Yes, ‘The Handmaid’s Tale’ Is ‘Absolutely Feminist,’ Showrunner Clarifies

Bruce Miller, co-stars tell TheWrap why lead Elisabeth Moss wasn’t exactly right

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Despite confusing comments made by Hulu’s “The Handmaid’s Tale” cast at the Tribeca Film Festival, where it premiered last weekend, the show’s creator and actors have confirmed that the new series is indeed feminist. They just hope it’s also “inclusive” and appeals to everybody.

Series lead Elisabeth Moss caused a stir when she declared Margaret Atwood’s source material to not be feminist.

“[‘The Handmaid’s Tale’ is] not a feminist story. It’s a human story because women’s rights are human rights,” Moss said Saturday at Tribeca.

But showrunner Bruce Miller disagreed with his star when speaking with TheWrap this week, although he clarified that he doesn’t want to impose a specific viewpoint on any audience member.

“This show’s absolutely feminist,” Miller affirmed. “[The book is] such a rich view of feminism and a really complicated view of feminism, and you hope you can start those conversations as well. But that’s just fingers crossed.”

Cast members Joseph Fiennes and Yvonne Stahovski also weighed in on the comments made not just by Moss, but by costar Madeline Brewer, who plays handmaid Janine, and backed Moss’ comments at Tribeca.

“It’s just a story about a woman. I don’t think that this is any sort of feminist propaganda. I think that it’s a story about women and about humans,” Brewer was quoted as saying. “This story affects all people.”

“It’s the great seminal piece of feminist literature,” Fiennes countered to TheWrap. “I feel it would be inclusive to an audience outside of feminism to say ‘come read this. It’s important.’”

“I think the comment was more about being inclusive rather than to say it’s not feminist,” Fiennes added. “Every cast member knows it’s a piece of feminist literature and a feminist narrative.”

The internal disagreements seem to stem from definitions of the word “feminism” among the cast and crew and how they feel people should view the show. Author Margaret Atwood, who wrote the original novel, has stated in previous interviews that she didn’t want to use the term unless it was defined first.

“When we use that word, feminism, I always want to know: What do you mean by it? What are we talking about? If the person can describe what they mean by the word, then we can talk about whether I am one of those or not,” Atwood said in an interview with Time.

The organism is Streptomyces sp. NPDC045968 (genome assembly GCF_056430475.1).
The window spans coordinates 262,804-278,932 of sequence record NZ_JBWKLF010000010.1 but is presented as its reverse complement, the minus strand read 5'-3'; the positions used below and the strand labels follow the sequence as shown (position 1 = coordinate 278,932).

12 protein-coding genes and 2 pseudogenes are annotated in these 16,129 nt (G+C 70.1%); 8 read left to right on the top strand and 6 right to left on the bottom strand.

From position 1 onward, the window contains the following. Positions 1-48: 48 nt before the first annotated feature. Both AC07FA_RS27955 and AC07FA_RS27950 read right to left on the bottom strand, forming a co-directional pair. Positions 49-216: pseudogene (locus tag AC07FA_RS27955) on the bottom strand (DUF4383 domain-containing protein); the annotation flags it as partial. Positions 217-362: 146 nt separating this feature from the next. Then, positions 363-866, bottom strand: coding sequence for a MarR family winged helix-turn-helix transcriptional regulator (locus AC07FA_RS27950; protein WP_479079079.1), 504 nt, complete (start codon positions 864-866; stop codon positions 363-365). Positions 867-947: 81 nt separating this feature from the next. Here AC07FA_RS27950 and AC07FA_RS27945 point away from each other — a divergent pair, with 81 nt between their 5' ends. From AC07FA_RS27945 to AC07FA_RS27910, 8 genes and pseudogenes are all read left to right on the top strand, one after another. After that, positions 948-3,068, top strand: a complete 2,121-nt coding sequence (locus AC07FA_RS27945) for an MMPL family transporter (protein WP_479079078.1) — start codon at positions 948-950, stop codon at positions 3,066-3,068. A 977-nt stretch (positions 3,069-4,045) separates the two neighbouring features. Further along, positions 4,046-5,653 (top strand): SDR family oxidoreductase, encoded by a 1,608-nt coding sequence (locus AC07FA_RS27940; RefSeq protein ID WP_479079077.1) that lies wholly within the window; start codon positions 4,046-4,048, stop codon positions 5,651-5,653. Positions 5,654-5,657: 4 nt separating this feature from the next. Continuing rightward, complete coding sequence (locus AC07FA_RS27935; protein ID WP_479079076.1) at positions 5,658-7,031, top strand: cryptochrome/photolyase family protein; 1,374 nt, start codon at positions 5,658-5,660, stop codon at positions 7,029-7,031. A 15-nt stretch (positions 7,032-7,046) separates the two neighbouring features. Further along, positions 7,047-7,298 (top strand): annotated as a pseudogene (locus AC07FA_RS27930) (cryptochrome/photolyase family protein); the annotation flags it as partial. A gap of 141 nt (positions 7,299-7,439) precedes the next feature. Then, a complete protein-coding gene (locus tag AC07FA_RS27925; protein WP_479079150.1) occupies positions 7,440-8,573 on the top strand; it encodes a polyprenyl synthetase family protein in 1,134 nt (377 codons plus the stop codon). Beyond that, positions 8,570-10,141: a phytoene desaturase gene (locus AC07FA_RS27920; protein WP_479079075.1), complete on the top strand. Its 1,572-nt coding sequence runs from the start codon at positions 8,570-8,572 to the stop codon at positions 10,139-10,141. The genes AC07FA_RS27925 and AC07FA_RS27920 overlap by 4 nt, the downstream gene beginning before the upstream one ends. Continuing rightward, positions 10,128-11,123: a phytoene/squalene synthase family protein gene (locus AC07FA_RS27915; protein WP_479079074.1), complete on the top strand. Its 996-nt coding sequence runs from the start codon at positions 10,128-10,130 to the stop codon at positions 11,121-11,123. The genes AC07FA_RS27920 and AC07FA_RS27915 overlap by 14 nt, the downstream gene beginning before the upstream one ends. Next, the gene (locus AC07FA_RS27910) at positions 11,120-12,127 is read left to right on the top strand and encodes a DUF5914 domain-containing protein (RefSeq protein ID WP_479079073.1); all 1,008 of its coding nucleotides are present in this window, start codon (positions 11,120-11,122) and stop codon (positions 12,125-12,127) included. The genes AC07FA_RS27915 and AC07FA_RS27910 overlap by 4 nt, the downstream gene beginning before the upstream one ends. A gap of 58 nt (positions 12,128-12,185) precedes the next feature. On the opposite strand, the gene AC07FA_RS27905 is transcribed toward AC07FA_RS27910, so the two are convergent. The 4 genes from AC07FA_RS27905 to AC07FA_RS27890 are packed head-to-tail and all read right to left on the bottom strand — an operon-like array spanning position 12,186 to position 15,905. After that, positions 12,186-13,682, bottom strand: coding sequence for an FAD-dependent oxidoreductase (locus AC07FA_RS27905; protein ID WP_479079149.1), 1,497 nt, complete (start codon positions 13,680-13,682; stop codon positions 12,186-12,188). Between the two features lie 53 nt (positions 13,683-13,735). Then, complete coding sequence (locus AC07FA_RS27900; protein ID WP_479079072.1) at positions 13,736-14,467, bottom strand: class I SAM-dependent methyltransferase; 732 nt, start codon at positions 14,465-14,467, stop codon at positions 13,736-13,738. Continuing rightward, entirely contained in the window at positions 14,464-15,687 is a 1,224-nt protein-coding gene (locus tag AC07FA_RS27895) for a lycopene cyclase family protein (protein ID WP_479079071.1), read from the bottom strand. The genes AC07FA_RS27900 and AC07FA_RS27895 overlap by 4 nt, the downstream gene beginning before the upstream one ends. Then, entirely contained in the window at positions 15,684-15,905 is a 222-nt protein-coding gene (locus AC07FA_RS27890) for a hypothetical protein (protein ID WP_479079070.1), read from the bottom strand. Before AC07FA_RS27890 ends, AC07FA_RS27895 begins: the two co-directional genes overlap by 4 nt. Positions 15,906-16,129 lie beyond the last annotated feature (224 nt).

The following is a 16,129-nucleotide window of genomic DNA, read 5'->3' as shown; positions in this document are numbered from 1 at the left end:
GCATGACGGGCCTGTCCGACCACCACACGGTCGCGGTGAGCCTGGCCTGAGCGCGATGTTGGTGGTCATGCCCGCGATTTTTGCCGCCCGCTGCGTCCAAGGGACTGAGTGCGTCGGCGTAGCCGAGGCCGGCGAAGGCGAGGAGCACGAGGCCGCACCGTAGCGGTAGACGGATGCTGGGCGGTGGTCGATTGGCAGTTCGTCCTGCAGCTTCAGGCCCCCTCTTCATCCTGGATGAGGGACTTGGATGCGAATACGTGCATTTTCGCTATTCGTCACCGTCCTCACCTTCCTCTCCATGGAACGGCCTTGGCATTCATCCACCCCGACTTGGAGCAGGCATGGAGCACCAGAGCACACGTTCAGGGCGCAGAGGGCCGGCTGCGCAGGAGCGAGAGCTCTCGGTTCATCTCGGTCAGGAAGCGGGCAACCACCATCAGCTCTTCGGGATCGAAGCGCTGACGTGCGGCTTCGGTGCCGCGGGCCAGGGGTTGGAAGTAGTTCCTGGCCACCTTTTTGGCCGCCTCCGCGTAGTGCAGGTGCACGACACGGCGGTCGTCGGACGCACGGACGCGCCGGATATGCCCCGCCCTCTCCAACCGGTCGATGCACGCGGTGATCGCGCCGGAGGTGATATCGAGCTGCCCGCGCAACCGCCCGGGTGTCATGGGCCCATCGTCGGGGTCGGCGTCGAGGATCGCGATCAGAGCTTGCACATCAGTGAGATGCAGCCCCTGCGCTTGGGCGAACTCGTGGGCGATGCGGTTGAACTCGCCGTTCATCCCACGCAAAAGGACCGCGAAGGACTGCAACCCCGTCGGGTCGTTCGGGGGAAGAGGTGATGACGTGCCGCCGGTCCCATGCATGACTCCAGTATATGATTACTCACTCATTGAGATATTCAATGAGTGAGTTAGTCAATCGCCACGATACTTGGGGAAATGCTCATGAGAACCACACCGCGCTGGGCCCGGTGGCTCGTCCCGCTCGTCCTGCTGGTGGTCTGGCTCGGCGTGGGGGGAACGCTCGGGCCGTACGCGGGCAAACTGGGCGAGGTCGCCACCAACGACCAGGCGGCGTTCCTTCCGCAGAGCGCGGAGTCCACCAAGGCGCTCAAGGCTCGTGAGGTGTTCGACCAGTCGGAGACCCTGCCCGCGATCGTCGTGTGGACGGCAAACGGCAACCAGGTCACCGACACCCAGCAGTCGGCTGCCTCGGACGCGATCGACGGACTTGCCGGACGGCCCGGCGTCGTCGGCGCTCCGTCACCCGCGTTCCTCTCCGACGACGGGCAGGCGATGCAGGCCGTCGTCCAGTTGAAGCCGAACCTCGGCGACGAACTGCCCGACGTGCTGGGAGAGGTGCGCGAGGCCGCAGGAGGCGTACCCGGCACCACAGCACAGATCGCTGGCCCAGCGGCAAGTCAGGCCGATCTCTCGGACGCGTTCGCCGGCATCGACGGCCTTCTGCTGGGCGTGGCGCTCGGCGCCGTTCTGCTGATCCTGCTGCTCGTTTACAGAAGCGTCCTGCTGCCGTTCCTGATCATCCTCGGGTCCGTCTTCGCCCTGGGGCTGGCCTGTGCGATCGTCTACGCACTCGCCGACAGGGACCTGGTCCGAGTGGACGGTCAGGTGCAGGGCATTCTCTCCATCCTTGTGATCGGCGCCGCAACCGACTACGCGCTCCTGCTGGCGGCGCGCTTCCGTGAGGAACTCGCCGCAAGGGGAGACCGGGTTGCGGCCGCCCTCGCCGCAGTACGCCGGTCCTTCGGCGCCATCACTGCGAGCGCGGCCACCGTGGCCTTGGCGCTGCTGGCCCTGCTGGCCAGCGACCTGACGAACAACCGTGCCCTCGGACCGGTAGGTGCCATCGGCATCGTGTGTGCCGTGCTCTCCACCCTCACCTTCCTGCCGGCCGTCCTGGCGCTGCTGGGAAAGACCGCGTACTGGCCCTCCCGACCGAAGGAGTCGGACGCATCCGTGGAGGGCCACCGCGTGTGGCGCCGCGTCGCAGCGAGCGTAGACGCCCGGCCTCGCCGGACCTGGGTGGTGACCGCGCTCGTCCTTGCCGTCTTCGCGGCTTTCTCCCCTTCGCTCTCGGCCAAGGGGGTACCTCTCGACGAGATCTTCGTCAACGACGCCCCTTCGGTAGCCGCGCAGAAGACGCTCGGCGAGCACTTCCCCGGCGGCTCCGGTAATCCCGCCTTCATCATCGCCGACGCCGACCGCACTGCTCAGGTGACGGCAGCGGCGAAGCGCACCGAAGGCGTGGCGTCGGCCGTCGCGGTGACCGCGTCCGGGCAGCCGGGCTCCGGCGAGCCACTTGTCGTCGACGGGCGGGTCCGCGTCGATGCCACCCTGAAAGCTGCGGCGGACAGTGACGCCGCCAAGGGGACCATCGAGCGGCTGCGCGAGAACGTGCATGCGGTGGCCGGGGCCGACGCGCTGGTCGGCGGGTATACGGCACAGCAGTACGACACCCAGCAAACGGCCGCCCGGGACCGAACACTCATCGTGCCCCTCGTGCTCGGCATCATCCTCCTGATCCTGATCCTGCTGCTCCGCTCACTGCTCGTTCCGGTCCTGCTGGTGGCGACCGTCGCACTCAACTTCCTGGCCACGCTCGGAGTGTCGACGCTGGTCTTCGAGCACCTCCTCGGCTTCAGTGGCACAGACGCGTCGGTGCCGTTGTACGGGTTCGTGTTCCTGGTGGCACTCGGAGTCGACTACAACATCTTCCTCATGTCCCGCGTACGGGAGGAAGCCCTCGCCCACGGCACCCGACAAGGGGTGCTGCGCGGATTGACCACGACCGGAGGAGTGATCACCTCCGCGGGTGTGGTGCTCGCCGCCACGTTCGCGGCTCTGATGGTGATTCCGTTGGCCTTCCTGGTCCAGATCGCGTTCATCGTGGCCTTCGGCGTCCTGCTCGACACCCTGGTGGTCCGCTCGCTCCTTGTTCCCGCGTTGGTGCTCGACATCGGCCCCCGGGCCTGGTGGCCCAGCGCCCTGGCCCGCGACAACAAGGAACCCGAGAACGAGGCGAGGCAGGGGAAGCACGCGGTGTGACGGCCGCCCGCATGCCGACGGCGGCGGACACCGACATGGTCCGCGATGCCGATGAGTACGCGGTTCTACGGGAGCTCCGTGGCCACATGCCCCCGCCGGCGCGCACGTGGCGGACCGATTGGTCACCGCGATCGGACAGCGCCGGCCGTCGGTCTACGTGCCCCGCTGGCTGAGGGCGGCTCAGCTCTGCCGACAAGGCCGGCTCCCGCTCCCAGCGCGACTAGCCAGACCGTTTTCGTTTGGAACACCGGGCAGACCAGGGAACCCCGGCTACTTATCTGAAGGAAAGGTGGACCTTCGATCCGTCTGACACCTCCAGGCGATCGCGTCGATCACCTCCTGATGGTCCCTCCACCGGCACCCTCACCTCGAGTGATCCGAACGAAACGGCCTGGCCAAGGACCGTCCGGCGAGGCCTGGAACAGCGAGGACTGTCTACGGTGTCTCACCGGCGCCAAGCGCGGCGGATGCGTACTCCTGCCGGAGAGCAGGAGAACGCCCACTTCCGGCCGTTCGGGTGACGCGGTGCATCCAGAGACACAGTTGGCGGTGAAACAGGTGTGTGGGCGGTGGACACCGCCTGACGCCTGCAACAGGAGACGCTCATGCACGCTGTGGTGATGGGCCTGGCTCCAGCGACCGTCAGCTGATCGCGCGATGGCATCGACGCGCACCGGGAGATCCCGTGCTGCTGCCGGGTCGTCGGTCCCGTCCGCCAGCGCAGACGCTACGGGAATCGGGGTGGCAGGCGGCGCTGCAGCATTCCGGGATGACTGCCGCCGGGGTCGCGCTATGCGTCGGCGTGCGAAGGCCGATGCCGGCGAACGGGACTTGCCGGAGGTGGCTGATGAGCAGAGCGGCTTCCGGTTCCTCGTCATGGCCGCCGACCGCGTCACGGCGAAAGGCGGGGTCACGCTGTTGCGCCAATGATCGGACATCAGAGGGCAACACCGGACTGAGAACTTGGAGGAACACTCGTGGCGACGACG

Moss even clarified her statements to the Huffington Post on Tuesday.

“I wanted to say ― and I’ll just say it right here, right now ― OBVIOUSLY, all caps, it is a feminist work. It is a feminist show,” she said.

It’s impossible to ignore the implications. “The Handmaid’s Tale” is about an alternative future where politicians and the powerful control women’s bodies, specifically in terms of reproduction and sex. Many have commented on the parallels between the story by Atwood and new legislation, as well as ongoing political debates, in America.

Strahovski said that while she didn’t think about it much while playing the character of Serena, after the fact, it became apparent.

“When I sit back and watch the pilot episode of ‘The Handmaid’s Tale’ I feel like I’ve been stabbed in the gut,” she said. “I wake up in the morning and I read headlines about men trying to decide what women are supposed to do with their bodies and what rights we’re supposed to have and then I look at the show I’ve been a part of… It is alarming.”

At its most basic interpretation, feminism is asking for equality for all sexes. “The Handmaid’s Tale” itself is about the dangers of fundamentalism as it pertains to women and other marginalized groups. At the core of the novel and the show is that very speculation into the future of women. So, when Moss appeared to sidestep the “f-word,” it seemed like a callous — especially to fans of the bestselling book on which the new series is based.


But the point, as “Handsmaid Tale” actors and the creator told TheWrap, is to get everybody to watch the show — even people who don’t identify as feminists. The words simply came out wrong.

“This show is going to speak to feminists. It’s going to speak to non-feminists. I think it’s going to offend a lot of people maybe and it’s going to inspire a lot of people,” Strahovski said. “I hope it creates a lot of conversation.”